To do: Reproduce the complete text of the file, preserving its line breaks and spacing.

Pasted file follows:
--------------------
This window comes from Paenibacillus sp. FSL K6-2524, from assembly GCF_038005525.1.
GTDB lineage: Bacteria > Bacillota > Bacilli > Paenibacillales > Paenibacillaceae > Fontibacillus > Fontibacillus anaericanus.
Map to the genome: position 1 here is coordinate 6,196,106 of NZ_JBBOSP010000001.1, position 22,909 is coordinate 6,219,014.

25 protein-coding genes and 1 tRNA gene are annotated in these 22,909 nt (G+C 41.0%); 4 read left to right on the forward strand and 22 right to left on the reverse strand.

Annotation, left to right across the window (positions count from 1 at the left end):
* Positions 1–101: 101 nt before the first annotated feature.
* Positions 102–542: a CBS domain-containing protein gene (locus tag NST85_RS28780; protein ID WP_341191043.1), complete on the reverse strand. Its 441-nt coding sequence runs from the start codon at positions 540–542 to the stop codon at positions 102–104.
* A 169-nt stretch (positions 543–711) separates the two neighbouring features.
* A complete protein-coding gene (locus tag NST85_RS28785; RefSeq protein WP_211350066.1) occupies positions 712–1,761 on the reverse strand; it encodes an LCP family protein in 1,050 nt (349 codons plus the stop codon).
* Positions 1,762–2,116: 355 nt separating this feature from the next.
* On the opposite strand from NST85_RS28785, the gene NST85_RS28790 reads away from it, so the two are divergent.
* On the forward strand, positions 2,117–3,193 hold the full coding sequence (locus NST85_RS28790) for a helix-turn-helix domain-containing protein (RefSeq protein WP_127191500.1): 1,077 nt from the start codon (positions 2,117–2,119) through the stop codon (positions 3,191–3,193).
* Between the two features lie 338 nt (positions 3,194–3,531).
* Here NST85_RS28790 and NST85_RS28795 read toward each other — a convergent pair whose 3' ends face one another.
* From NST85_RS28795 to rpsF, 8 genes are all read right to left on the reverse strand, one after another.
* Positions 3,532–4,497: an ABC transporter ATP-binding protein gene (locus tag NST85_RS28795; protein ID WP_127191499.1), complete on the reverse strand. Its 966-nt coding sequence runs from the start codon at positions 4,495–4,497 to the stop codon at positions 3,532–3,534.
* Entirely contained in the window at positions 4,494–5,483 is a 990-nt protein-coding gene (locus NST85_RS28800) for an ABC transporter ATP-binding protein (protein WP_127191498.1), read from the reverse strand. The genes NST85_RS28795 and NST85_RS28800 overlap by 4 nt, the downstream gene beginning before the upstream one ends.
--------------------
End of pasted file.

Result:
This window comes from Paenibacillus sp. FSL K6-2524, from assembly GCF_038005525.1.
GTDB lineage: Bacteria > Bacillota > Bacilli > Paenibacillales > Paenibacillaceae > Fontibacillus > Fontibacillus anaericanus.
Map to the genome: position 1 here is coordinate 6,196,106 of NZ_JBBOSP010000001.1, position 22,909 is coordinate 6,219,014.

25 protein-coding genes and 1 tRNA gene are annotated in these 22,909 nt (G+C 41.0%); 4 read left to right on the forward strand and 22 right to left on the reverse strand.

Annotation, left to right across the window (positions count from 1 at the left end):
* Positions 1–101: 101 nt before the first annotated feature.
* Positions 102–542: a CBS domain-containing protein gene (locus tag NST85_RS28780; protein ID WP_341191043.1), complete on the reverse strand. Its 441-nt coding sequence runs from the start codon at positions 540–542 to the stop codon at positions 102–104.
* A 169-nt stretch (positions 543–711) separates the two neighbouring features.
* A complete protein-coding gene (locus tag NST85_RS28785; RefSeq protein WP_211350066.1) occupies positions 712–1,761 on the reverse strand; it encodes an LCP family protein in 1,050 nt (349 codons plus the stop codon).
* Positions 1,762–2,116: 355 nt separating this feature from the next.
* On the opposite strand from NST85_RS28785, the gene NST85_RS28790 reads away from it, so the two are divergent.
* On the forward strand, positions 2,117–3,193 hold the full coding sequence (locus NST85_RS28790) for a helix-turn-helix domain-containing protein (RefSeq protein WP_127191500.1): 1,077 nt from the start codon (positions 2,117–2,119) through the stop codon (positions 3,191–3,193).
* Between the two features lie 338 nt (positions 3,194–3,531).
* Here NST85_RS28790 and NST85_RS28795 read toward each other — a convergent pair whose 3' ends face one another.
* From NST85_RS28795 to rpsF, 8 genes are all read right to left on the reverse strand, one after another.
* Positions 3,532–4,497: an ABC transporter ATP-binding protein gene (locus tag NST85_RS28795; protein ID WP_127191499.1), complete on the reverse strand. Its 966-nt coding sequence runs from the start codon at positions 4,495–4,497 to the stop codon at positions 3,532–3,534.
* Entirely contained in the window at positions 4,494–5,483 is a 990-nt protein-coding gene (locus NST85_RS28800) for an ABC transporter ATP-binding protein (protein WP_127191498.1), read from the reverse strand. The genes NST85_RS28795 and NST85_RS28800 overlap by 4 nt, the downstream gene beginning before the upstream one ends.